The 3D Google Map above shows clearly the properties owned by the Durst Organization ~ to the left is the large empty lot, 1800 Park Avenue. Moving east on the other side of Metro North, 1805 Park Avenue and adjacent lot, 110 East 125th Street.
The Durst Organization refinanced the property in August 2018, and this money will also go toward the sites at 1800 Park Avenue, 1815 Park Avenue and 110 East 125th Street. There are no official plans for the site. However, when interviewed by New York Yimby in March, 2020, Douglas Durst indicated that after the completion of Sven in Long Island City, he would like to work on the Durst lot at 1800 Park Avenue. Stay tuned.
While we wait ~ enjoy the murals, Uptown Grand Scale, surrounding both sites.
The Ginjan Cafe’ opened in the historic Corn Exchange Building, 81 East 125th Street in August, 2019.
Above, interior of The Ginjan Cafe’, located at ground level in the historic Corn Exchange Bank Building, on the corner of 125th Street and Park Avenue.
To the west, the building below, 62-64 East 125th Street, adjacent to the empty lot, is scheduled for demolition. Across the street is the new luxury rental building, Harlem 125, at 69 East 125th Street, with its commercial space the new home of the Second Avenue Subway Community Information Center.
62-64 East 125th Street, now you see it (above), now you don’t (below).
We have been waiting to hear where the Hip-Hop Hall of Fame will open its doors, and today we got the news that developers are proposing a 20-story, 140,000 square-foot building to be located at 51-55 East 125th Street, on the north east corner of Madison Avenue (current building below) ~ across the street from Promise Academy. The site will include the Hall of Fame, TV studio, museum, gift shop, upscale hotel, residential apartments, retail, arcade, sports bar, restaurant and lounge. Stay tuned.
Renovation of the facade of the historic Trowel & Square building at 26 East 125th Street, above and below.
Moving West, 13-15 East 125th Street (below), now a storefront church (Holy Ghost Pentecostal Faith Church for All Nations), with unique snake ornaments on either side of the facade. The symbol is associated with Hermes, the Greek messenger god (the Romans called him Mercurius). The symbols were generally found on commercial buildings from the 18th and early 19th centuries.
The above location (13-15 E. 125th Street ~ two converted row houses) became the Democratic Clubhouse from 1888 to 1906. Shortly after, it was demolished and a three-story structure was built, and it became home to the New York Edison Company, later to become Consolidated Edison Company (ConEd) until the 1920s. The building has had a variety of occupants since then.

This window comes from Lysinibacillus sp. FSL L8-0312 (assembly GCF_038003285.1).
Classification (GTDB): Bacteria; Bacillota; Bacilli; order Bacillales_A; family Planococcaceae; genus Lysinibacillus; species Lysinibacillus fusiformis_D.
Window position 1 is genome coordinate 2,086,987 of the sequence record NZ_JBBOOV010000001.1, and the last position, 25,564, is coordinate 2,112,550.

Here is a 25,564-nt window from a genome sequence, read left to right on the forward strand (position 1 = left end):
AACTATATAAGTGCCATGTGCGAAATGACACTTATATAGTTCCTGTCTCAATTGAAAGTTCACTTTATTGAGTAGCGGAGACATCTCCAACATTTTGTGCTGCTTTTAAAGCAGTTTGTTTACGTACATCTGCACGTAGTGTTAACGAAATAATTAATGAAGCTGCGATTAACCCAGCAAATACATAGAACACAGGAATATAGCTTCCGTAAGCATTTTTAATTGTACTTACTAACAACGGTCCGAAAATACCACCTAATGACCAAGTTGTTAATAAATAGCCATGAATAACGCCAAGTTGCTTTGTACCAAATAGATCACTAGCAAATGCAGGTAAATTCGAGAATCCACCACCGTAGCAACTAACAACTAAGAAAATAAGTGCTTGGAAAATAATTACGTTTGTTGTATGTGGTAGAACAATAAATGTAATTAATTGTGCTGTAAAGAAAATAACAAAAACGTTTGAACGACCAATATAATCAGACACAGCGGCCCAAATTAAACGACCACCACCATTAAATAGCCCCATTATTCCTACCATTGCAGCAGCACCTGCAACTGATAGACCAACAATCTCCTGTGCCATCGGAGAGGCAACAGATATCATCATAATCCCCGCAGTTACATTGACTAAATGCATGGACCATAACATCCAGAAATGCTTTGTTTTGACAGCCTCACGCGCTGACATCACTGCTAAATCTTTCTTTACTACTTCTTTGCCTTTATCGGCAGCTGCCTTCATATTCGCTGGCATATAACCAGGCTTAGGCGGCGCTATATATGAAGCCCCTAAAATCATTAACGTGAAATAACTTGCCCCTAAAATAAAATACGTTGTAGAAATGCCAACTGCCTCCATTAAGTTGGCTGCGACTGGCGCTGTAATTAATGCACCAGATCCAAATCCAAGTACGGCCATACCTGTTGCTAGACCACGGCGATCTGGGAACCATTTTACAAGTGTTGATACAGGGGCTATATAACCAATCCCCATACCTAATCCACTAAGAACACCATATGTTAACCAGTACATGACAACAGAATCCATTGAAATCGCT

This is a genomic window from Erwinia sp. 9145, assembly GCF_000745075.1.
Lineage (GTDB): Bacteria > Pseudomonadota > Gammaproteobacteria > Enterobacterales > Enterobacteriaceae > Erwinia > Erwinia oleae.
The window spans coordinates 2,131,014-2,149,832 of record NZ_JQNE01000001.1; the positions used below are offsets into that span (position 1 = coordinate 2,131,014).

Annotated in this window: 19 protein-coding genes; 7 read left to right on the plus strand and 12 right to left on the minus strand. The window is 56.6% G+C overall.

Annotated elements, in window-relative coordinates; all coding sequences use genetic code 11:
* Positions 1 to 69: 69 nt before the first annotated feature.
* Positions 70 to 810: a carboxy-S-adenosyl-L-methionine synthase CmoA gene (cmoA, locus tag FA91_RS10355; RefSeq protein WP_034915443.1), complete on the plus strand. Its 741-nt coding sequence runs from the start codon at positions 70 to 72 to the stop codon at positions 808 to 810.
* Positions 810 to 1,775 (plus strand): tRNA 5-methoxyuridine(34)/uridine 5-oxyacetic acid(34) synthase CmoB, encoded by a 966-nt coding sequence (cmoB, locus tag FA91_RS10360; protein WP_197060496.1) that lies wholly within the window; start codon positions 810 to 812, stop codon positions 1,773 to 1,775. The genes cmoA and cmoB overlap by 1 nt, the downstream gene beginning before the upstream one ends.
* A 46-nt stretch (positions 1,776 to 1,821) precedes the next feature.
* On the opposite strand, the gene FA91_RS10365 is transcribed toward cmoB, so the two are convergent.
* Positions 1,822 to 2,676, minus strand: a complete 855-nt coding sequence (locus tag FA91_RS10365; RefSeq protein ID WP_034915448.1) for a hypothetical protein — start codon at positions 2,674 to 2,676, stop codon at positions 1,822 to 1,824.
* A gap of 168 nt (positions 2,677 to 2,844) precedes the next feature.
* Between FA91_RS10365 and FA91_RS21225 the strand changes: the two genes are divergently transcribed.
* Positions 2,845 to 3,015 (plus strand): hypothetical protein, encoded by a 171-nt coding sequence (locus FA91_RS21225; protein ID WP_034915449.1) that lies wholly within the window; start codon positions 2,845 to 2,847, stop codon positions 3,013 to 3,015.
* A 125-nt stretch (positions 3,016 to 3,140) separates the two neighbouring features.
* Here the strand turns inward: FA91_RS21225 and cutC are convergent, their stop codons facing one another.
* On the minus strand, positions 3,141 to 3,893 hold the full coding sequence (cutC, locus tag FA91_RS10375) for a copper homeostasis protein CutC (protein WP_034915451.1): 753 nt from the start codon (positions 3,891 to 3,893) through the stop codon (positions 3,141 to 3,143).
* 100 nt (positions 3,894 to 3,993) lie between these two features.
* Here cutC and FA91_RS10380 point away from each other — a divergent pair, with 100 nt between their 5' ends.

Directly across the street sits Harlem Fresh Market.
Below, an illustration of the new National Black Theater, corner of 125th Street and Fifth Avenue.
The National Black Theatre, on north east corner of Fifth Avenue and 125th Street is teaming up with L + M Development Partners to redevelop the theater into a mixed-use building with 240 residential units and space for a new 30,000 square foot theater. This will more than triple the guidable square footage on the site from about 68,000 square feet to over 240,000 square feet. The building will be torn down and prepared for redevelopment. the ground floor will have retail, a residential entrance, and the theater’s lobby.
The Metro North Station located at 125th Street and Park Avenue has been awarded, along with four other MTA Stations, funds for a much needed renovation that will include new signage, platforms, lighting and WiFi connectivity. The Harlem East Merchant Association (NHEMA) currently holds a variety of community activities at The Place, under the station.
While East 125th Street may appear to be going vertical, back on the ground there are many neighborhood shops, restaurants, and organizations ~ keeping the integrity of this community.
While you’re there, check out 50 recently completed East Harlem painted gates as part of the #100GatesProject, many of them all along East 125th street, to Second Avenue ~ along with the mural project, Uptown GrandScale, and new public art installation in Marcus Garvey Park, visit a historic firehouse converted into a cultural center, walk through Urban Garden Center, walk over to the iconic Graffiti Wall of Fame, and take a tour of El Barrio’s historic murals. Visit Hunter East Harlem Gallery Taller Boricua, and The National Black Theater.
Just a note, Shake Shack, opened December 18, 2018 on Fifth Avenue at 125th Street, opposite The National Black Theater.
Rezoning from NYC Planning.
Where is all the Affordable Housing? Check the NYC Department of Housing Preservation & Development (HPD) right here.
Read the Statements of Community District Needs and Community Board Budget Requests for 2018.
Don’t get lost. Buy an East Harlem Map.
On the other end of 125th Street, take a look inside the renovated Victoria Theatre on West 125th Street.